One of the issues with venetoclax-based treatments is that venetoclax does have the risk of causing tumor lysis syndrome, which is a medical syndrome where the tumor cells are dying quickly, and they release different substances into the bloodstream that can be dangerous to the patient if not managed appropriately. What we set out to do is to look at a cohort of patients that were treated at [Memorial Sloan Kettering Cancer Center], outside of clinical trials, to see what is happening in the real world, not just in the highly monitored setting of clinical trials, and tried to figure out, of everyone who received venetoclax for CLL, how many [patients] ended up developing tumor lysis syndrome among those [patients], and among those [patients], how did they do? Did anyone need to get hospitalized? Did anyone need to get a high level of care? That was kind of the motivation for the project.

Geyer: What I will add is that tumor lysis syndrome can lead to a number of complications, including renal failure, volume overload, cardiac arrhythmias, and seizures. TLS is something that we commonly see in treatment of what are chemosensitive diseases. Generally, acute leukemias. Rarely can it be seen in solid tumors that are rapidly growing. CLL is classically considered a slow growing leukemia. Historically, the risk of tumor lysis syndrome in patients treated for CLL was relatively low. However, during the initial development of venetoclax, which helps to restore natural cell death or apoptosis, it was observed that in the early phase studies, some patients were experiencing TLS. This has led to the adoption of a schedule in which the dose of venetoclax is increased or escalated slowly, over the course of 5 weeks, so that we have a little bit of tumor breakdown, essentially at the outset, and that we are not introducing further doses until we have had some debulking of the disease in order to reduce the risk of someone experiencing this TLS complication early on. This is important for the reasons that Yannis has outlined in the treatment of our patients with CLL, where venetoclax can be a great tool for delivering time-limited therapy. It is effective at delivering complete remissions.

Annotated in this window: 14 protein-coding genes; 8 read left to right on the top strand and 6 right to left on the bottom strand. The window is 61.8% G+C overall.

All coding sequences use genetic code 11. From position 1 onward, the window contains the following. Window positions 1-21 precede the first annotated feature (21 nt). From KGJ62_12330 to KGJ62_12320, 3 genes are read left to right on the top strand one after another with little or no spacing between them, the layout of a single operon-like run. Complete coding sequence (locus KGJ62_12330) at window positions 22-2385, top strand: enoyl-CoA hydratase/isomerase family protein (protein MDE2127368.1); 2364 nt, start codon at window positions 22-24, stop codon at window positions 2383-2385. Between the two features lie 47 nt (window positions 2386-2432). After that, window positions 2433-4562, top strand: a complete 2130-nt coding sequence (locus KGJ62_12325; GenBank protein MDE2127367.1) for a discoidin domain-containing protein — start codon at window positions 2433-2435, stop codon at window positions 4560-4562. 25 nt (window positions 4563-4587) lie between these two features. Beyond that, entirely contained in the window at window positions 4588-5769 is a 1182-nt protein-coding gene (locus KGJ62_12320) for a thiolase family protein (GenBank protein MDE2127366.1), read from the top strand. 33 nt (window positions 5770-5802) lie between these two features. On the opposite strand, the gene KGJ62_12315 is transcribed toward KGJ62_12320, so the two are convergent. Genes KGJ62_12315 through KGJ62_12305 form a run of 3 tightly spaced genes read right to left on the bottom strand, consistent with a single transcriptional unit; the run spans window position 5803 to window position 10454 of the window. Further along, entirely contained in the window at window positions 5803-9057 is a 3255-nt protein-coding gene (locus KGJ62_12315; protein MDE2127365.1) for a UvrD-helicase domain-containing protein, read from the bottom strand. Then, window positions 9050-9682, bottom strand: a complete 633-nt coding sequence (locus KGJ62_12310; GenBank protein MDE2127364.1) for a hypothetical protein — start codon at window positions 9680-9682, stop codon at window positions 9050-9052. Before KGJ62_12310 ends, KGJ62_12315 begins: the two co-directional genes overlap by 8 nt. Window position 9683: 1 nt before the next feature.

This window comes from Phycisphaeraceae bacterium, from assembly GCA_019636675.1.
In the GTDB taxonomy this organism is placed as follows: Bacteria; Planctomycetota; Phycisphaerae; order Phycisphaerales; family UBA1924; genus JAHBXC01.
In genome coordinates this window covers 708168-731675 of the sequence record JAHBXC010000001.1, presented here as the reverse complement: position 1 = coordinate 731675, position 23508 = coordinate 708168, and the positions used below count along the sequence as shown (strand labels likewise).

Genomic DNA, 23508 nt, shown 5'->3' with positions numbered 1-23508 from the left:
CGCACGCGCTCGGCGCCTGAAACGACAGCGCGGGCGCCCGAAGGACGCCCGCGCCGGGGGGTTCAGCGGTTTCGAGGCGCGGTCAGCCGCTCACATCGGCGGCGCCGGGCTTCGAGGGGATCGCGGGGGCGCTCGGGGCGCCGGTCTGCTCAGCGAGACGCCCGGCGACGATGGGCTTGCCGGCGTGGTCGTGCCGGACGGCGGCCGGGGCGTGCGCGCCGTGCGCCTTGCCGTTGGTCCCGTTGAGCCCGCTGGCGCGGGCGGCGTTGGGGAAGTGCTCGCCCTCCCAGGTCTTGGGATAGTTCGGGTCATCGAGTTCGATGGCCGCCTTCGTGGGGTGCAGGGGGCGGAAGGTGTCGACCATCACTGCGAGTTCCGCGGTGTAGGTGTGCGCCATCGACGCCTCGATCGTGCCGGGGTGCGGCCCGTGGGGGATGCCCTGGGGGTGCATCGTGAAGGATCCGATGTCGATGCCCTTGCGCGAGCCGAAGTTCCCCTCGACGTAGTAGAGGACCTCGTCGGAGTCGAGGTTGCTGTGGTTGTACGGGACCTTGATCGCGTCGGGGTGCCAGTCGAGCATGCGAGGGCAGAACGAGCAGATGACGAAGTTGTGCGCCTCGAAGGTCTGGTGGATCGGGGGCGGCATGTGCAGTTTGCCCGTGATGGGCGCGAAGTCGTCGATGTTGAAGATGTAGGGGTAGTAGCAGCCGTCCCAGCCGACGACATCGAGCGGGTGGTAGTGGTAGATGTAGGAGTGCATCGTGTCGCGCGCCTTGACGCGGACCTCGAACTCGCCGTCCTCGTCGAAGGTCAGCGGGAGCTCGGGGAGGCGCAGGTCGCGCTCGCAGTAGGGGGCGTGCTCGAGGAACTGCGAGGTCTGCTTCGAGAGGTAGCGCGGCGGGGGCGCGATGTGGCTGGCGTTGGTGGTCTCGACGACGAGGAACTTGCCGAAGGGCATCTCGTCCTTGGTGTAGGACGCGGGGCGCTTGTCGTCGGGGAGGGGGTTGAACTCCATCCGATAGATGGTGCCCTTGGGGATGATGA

What were the methods and design of this study? Who was included?

Valtis: It was a retrospective study and we looked at everyone who received venetoclax for CLL during the study period, early 2016 to the end of 2020, so it was a 4-year period. We included [what] ended up being 136 patients, and then we went into their medical records and extracted the relevant information. We extracted information about their disease, how they were treated, whether the venetoclax was given alone or in combination with other medications, and we also looked at all the laboratories to determine whether they developed TLS. There is something called the modified Cairo Bishop Criteria that [is used] to define the emergence of tumor lysis syndrome.

Blood smear of chronic lymphocytic leukemia (CLL), analyze by microscope: © jarun011 - stock.adobe.com

Blood smear of chronic lymphocytic leukemia (CLL), analyze by microscope: © jarun011 - stock.adobe.com